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The Process of Buying a House
In This Article
Warm weather is perfect for swimming, barbecuing and buying a house. In spring, many new properties are listed, so choices abound. Then summertime motivates sellers with homes still available to make great deals. But homebuying can become overwhelming if you go in blind. These five steps can help get you into a home of your own with a minimum of stress.
What’s the most effective way to get the best possible home and neighborhood? Surprisingly, it’s improving your credit. Higher scores mean better mortgage rates and terms, which can dramatically boost your buying power. For top scores:
• Pay all bills on time.
• Don’t apply for more credit than needed.
• Carry a mix of debt types.
• Try not to charge more than 20% to 30% of credit limits.
• Monitor credit to find and clear blemishes.
So you won’t get in over your head, calculate how much house you can really afford. Remember that ownership costs go beyond monthly mortgage payments. Property taxes, homeowners insurance, utilities, maintenance/repairs and homeowner association fees should also be factored in.
Mortgage rates vary greatly among lenders, so it pays to shop around. Since credit unions don’t operate for profit, they can consistently offer lower mortgage rates on average than banks. Credit unions like Citadel Federal Credit Union offer a wide variety of options, including first time homebuyer grants and financing as well as mortgages that don’t require points.
Compare Citadel’s mortgage options. Learn More.
Once you’ve chosen a lender, consider mortgage prequalification. This small step clarifies your price range and identifies you as a serious buyer. Having the necessary financial paperwork handy also smoothes your home buying experience. Most lenders require:
• A few months of bank statements proving you have enough cash for a down payment.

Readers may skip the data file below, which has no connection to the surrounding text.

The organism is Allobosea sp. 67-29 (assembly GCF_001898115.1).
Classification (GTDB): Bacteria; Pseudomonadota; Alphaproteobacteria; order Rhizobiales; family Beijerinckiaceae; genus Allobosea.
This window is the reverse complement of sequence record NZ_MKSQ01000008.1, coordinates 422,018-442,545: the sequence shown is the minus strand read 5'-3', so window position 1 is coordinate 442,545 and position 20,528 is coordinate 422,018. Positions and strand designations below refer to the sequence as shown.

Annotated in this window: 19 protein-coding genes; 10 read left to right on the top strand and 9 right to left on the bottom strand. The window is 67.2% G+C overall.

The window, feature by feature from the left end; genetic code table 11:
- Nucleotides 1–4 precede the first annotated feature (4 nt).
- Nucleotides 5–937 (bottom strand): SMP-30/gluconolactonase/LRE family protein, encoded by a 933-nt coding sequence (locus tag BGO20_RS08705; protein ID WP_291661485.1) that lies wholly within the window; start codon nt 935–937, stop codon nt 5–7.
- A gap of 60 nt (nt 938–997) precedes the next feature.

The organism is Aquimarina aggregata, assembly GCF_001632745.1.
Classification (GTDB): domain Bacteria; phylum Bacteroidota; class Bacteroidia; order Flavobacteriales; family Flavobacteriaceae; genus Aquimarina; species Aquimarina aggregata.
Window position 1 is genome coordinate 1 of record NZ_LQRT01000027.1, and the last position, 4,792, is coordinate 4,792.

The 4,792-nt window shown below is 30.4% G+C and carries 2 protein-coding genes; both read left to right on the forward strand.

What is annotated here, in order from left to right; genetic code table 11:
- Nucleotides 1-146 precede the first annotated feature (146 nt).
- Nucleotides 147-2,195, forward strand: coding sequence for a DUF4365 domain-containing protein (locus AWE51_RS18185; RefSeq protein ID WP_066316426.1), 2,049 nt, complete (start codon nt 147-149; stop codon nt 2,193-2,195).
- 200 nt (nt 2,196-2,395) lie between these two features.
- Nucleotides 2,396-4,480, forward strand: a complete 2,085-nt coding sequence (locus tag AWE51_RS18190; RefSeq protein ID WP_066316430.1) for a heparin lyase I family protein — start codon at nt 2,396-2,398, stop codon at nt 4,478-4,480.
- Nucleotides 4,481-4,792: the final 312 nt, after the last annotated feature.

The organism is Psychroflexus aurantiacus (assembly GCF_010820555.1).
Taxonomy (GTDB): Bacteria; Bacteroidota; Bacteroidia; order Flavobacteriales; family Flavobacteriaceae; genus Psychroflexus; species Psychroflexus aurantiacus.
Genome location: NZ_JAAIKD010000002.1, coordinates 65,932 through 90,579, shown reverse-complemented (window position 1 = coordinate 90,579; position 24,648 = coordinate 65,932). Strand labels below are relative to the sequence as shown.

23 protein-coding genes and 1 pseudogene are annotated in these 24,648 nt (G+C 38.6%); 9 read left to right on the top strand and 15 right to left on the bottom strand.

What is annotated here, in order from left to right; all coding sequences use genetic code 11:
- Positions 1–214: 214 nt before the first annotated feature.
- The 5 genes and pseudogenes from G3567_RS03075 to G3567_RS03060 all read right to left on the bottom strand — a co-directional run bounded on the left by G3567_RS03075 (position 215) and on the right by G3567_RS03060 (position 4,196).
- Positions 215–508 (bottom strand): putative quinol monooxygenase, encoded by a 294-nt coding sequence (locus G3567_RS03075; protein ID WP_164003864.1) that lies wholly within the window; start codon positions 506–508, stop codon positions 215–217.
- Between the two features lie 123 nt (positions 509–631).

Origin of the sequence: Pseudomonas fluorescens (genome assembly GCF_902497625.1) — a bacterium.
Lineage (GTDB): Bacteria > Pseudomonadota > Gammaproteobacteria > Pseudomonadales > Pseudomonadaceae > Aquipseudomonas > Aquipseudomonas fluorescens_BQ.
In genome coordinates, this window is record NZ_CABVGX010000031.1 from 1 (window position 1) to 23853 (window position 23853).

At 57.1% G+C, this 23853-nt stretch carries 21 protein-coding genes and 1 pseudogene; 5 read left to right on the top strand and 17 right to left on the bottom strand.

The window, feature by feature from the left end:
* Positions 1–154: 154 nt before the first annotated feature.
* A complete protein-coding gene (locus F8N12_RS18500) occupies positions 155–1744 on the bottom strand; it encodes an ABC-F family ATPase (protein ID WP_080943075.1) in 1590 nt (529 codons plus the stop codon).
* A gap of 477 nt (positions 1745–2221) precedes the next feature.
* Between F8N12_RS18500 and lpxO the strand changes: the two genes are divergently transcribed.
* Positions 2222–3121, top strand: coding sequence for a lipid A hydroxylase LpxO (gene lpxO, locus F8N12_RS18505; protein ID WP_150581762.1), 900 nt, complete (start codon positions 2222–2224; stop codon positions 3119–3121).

• Tax returns for the past two years.
• Recent pay stubs and proof of other income such as Social Security or investments.
• Earning statements (W-2 or 1099) for the past two years.
Now you’re ready to shop in earnest. Find a real estate agent and begin exploring. Keep in mind that the neighborhood is more important than the home itself, since you can change your house but not the surrounding area. Investigate shopping, amenities, crime reports and environmental issues to make sure you’ll be happy in the community. It’s also wise to schedule a dry run of your work commute.
Once you’ve found the right home, your real estate agent will help you submit an offer. If the seller accepts, you’ll sign an agreement and make a small deposit to hold the house. On the other hand, if the seller feels your offer is too low, he or she may counter with a higher price.
When the price is set and the agreement is signed, it’s time to hire a real estate lawyer and enter into formal contract. During this time you’ll also finalize your financing, have the home inspected and buy homeowners insurance.
Finally you and your lawyer will meet with the seller and his or her lawyer to complete the purchase. You’ll sign papers, make your down payment and present financed funds to the seller. At this point, you’ll officially become a homeowner.
The path to homeownership may twist and turn, but when you’ve done your homework, navigation is easy. Before long you can be the proud owner of a home that suits your budget and reflects your unique style.
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